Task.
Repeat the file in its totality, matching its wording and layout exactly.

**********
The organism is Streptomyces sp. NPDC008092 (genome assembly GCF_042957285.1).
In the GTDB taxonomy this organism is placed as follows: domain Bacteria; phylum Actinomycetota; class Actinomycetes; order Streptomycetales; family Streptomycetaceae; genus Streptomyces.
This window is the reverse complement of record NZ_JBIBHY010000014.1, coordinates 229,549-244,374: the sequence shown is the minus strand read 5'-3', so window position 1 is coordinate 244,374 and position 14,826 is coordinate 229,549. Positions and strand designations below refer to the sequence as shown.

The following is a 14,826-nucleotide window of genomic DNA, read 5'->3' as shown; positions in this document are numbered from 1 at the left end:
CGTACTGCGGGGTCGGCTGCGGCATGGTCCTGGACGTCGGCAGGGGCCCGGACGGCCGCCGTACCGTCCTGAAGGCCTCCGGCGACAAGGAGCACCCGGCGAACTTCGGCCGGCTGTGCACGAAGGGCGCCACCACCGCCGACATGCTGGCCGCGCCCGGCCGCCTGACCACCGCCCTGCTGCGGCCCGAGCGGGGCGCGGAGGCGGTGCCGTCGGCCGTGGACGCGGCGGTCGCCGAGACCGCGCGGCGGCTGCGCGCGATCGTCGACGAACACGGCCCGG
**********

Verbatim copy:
The organism is Streptomyces sp. NPDC008092 (genome assembly GCF_042957285.1).
In the GTDB taxonomy this organism is placed as follows: domain Bacteria; phylum Actinomycetota; class Actinomycetes; order Streptomycetales; family Streptomycetaceae; genus Streptomyces.
This window is the reverse complement of record NZ_JBIBHY010000014.1, coordinates 229,549-244,374: the sequence shown is the minus strand read 5'-3', so window position 1 is coordinate 244,374 and position 14,826 is coordinate 229,549. Positions and strand designations below refer to the sequence as shown.

The following is a 14,826-nucleotide window of genomic DNA, read 5'->3' as shown; positions in this document are numbered from 1 at the left end:
CGTACTGCGGGGTCGGCTGCGGCATGGTCCTGGACGTCGGCAGGGGCCCGGACGGCCGCCGTACCGTCCTGAAGGCCTCCGGCGACAAGGAGCACCCGGCGAACTTCGGCCGGCTGTGCACGAAGGGCGCCACCACCGCCGACATGCTGGCCGCGCCCGGCCGCCTGACCACCGCCCTGCTGCGGCCCGAGCGGGGCGCGGAGGCGGTGCCGTCGGCCGTGGACGCGGCGGTCGCCGAGACCGCGCGGCGGCTGCGCGCGATCGTCGACGAACACGGCCCGG